What To Make Of The Assassination Attempt And Chaos In Pakistan?
Pakistan has witnessed assasination of two of its PMs and judicial murder of one.
The assasination of Pakistan's first PM Liaqat Ali Khan at the East India Company bagh in Rawalpindi, the assasination of Benazir Bhutto in the same East India Company bagh and the judicial murder of her father Zulfikar Ali Bhutto.
Now, there has been an assasination attempt on the nation's former PM - Imran Khan Niazi. He crossed taboos of Pakistan's polity that few others have, by directly accusing the army.
He was attacked in the city of Wazirabad, where he was carrying out his 'long march', to protest against his disqualification from Pakistan's legislative assembly. Niazi reportedly suffered a bullet injury to his right leg.
The former PM and the chairman of the Pakistan Tehreek-e-Insaf party believes that the Prime Minister Shehbaz Sharif, Interior Minister Rana Sanaullah and Major General Faisal Naseer aka 'dirty harry' are part of a sinister plot to assassinate him in the same way Salman Taseer, former governor of Punjab, was killed in 2011 by a religious extremist.
Major General Faisal Naseer is Director General (C) ISI. Ironically enough, he was apparently nominated as the DG (C) of ISI by Imran Khan only.
Major General Faisal Naseer, contrary to claims made by some reports, actually enjoys the support of Army Chief Gen Qamar Bajwa. People familiar with Pakistan have disclosed that General Bajwa has ordered those concerned that they should not dare to name Major General Faisal Naseer in the police FIR, adding that they are free to name the Prime Minister and Interior minister.
Punjab Chief Minister Pervaiz Elahi has reportedly told the former PM that he cannot include Major General Faisal Naseer's name in the FIR.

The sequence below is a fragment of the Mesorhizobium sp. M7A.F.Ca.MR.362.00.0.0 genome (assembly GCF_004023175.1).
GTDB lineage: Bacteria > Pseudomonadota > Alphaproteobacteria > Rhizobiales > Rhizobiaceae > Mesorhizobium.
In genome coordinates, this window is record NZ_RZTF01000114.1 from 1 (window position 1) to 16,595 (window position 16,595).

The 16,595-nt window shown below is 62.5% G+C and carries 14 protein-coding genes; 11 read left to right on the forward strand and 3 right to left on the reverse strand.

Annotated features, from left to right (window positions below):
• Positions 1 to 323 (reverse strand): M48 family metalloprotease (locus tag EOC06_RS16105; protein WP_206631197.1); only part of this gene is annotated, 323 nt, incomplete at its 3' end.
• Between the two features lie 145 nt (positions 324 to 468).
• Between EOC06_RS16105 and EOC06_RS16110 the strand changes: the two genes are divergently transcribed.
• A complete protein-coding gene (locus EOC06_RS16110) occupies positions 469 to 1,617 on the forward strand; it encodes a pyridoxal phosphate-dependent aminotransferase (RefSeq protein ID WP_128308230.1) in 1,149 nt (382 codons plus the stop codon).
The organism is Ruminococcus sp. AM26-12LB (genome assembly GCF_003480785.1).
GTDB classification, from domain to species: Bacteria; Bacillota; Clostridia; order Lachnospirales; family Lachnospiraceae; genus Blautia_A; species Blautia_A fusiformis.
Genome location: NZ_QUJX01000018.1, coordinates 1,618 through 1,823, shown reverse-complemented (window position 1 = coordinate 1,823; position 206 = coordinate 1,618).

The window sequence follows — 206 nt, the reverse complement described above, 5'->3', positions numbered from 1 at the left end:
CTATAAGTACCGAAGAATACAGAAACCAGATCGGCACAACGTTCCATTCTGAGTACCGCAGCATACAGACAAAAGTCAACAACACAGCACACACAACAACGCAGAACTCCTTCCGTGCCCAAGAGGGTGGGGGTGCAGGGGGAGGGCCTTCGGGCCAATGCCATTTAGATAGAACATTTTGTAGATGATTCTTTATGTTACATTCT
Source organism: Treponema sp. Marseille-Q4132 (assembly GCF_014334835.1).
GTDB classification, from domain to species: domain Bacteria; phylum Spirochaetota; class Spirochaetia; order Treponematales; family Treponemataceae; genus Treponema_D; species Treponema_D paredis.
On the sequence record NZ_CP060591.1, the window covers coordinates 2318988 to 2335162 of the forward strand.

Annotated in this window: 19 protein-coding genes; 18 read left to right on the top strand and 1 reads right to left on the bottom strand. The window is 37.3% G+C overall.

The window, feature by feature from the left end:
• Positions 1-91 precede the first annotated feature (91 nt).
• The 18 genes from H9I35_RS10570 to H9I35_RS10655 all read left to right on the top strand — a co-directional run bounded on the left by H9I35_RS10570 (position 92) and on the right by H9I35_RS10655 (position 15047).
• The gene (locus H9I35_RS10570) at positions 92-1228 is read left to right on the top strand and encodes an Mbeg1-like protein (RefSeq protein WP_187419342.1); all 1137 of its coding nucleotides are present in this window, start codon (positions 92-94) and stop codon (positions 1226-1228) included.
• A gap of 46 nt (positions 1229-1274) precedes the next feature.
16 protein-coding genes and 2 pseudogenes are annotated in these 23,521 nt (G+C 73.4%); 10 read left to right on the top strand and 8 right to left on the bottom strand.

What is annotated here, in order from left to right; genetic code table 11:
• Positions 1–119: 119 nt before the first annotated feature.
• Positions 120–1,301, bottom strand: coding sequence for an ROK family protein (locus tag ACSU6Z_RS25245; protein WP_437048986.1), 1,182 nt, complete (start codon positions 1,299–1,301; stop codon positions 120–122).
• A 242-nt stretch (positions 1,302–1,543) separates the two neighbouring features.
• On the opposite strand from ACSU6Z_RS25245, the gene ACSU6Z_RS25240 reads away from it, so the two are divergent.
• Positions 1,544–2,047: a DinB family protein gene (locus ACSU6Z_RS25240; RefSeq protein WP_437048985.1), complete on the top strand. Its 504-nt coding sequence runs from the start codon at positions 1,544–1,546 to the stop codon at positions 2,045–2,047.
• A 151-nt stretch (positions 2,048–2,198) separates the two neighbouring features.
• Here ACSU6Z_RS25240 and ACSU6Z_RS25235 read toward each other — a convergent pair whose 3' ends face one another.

"The baseless allegations hurled at the institution/officials today are highly regrettable and strongly condemned. No one will be allowed to defame the institution or its soldiers with impunity. Keeping this in view, the government of Pakistan has been requested to investigate the matter and initiate legal action against those responsible for defamation and false accusations against the institution and its officials without any evidence whatsoever" said the Pakistan military's media wing Inter-Services Public Relations (ISPR), refuting the former prime minister's claims.
"ISPR took nearly 1 hour to complete an inquiry on major general Faisal Naseer. That was quick. Very professional indeed. Such jokes are REJECTED #SackGeneralFaisal," said Hassan Niazi, focal person to Imran Khan Niazi.
People protesting in support of the former PM were reportedly welcomed by battle tanks in Lahore.
In his address from the hospital, the former PM said, "4 people in a closed room decided to get me killed, and I went on TV and said this to the people. I made a video, named those four people, and kept it, saying that if something happens to me, the video would be released. I did that because if I had died, the country would know who killed me".
"People come and tell me on their own about their conspiracies against me. And what was the conspiracy? These people decided to first prove that I insulted the religion and released a few tapes to create a narrative. I already knew who those people were. In today's generation, it is so easy to get to know everything, as it is the digital world" he added.
The Pakistani army and the society from which the civilian government emerges, both hate India or to be more precise, they hate assertive Hinduism.
Who rules Pakistan makes little difference to what the nation's policies towards India will be. People don't dictate foreign policy, national interest does. For the cohesion and unity of Pakistan as a nation, hatred and resentment towards assertive Hinduism is necessary as that is the only binding factor and in essence the rationale behind the state.
Even though who rules Pakistan makes little difference to the equation of power in the subcontinent, it is an interesting phenomenon. The struggle between the army and the civilian government can be traced back to the day when Pakistan was created.
On August 14, 1947, Mohammed Ali Jinnah told an officer, "It is we, the people’s representatives who decide how the country is to run. Your job is only to obey the decision of your civilian masters” and by 1951, Ayub Khan was saying, “This army has a much greater and wider role to play than people realise. The C-in-C, in fact, is a more important man than the prime minister in our country as the situation stands.” Army has often chosen who 'rules' Pakistan and has just as often removed them from power when they become a source of irritation.
It is a structurally incoherent and unstable nation, an aberration.
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